If you’ve spent the past year on TikTok, you might’ve noticed a certain emergency hand gesture pop up on your feed. For one teenage girl, it might’ve just saved her life.
A 16-year-old passenger made this simple hand gesture, originally designed for victims of domestic abuse, that caught the eye of a 911 caller in Kentucky. Police confronted the man behind the wheel and rescued the young girl, all because of this viral TikTok trend.
But what exactly is the TikTok help hand gesture, and why did it go viral? Here’s what you need to know.
A signal for help during the pandemic
In the September 2020 YouTube video “Violence at Home #SignalForHelp” by the Canadian Women’s Foundation, a woman demonstrates a simple hand gesture that victims of domestic abuse can make while on a video call with others. The gesture, which the woman demonstrates while a man is covertly spying on her in the background, is designed to look like a subtle tic during an innocuous conversation unrelated to emotional or physical abuse.
The signal came about as an emergency communication strategy amid the COVID-19 pandemic, which further isolated domestic abuse victims from outside physical contact.
Reposts of the video over the past year subsequently went viral on TikTok via the #SignalForHelp and #handsignal hashtags, which have 24.2 million and 6.9 million views, respectively. Some videos simply showcase the original clip, while others demonstrate what the help hand gesture could look like in the wild in all its variations.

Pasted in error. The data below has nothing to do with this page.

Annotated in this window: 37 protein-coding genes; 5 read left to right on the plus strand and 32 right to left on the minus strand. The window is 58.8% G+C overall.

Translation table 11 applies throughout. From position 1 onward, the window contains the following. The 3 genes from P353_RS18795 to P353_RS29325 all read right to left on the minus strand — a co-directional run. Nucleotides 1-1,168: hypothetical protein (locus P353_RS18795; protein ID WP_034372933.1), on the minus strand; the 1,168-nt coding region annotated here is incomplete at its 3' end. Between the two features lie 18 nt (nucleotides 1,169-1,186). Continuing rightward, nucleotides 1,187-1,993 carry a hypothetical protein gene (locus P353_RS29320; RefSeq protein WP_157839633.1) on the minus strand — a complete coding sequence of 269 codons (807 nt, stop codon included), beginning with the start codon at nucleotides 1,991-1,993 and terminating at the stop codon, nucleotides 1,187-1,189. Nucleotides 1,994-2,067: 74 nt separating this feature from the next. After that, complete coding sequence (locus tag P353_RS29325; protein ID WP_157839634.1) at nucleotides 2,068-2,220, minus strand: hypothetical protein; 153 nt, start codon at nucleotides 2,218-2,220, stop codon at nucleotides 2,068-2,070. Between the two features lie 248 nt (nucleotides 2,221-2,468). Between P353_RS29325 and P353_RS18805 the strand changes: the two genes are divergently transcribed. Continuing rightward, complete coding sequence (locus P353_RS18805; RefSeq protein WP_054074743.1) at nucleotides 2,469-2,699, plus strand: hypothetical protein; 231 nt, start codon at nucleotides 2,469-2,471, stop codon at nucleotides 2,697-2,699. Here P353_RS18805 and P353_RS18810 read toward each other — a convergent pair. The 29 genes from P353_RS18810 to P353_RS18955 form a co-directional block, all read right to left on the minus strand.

Warning signs and signals commonly go viral on social media, and the TikTok hand signal is no different. When police rescued the 16-year-old allegedly kidnapped by a 61-year-old driver, she claimed she first saw the hand gesture on TikTok during 2020, NPR reports. It’s just another sign that an efficient viral trend showcasing emergency aid information can change the world for the better.
How to make (and identify) the TikTok help hand gesture
The TikTok help hand gesture has two simple steps:
- First, tuck your thumb into your open palm, facing the camera.
- Then, close your fingers around your tucked thumb.
When done correctly, the gesture should look a bit like a gentle fist with the thumb on the inside.
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The gesture can be done and repeated either quickly or slowly, depending on the context. Bear in mind that the motions were originally designed for video calls to aid domestic abuse victims during the COVID-19 pandemic’s lockdowns, and thus the open-palm-and-fist motion is purposefully hard to detect without immediate focus.
Therefore, the gesture may be easier to identify (and more efficient to deploy) when a bystander is giving direct attention to a victim of abuse, such as during a one-on-one conversation, a video call, or while driving alongside cars on the highway. The gesture may be harder to identify during short, chance encounters. And of course, some abusers may become more aware of the hand gesture thanks to widespread media reporting, thus making it more difficult for domestic abuse victims to deploy the thumb-in-fist motion subtly.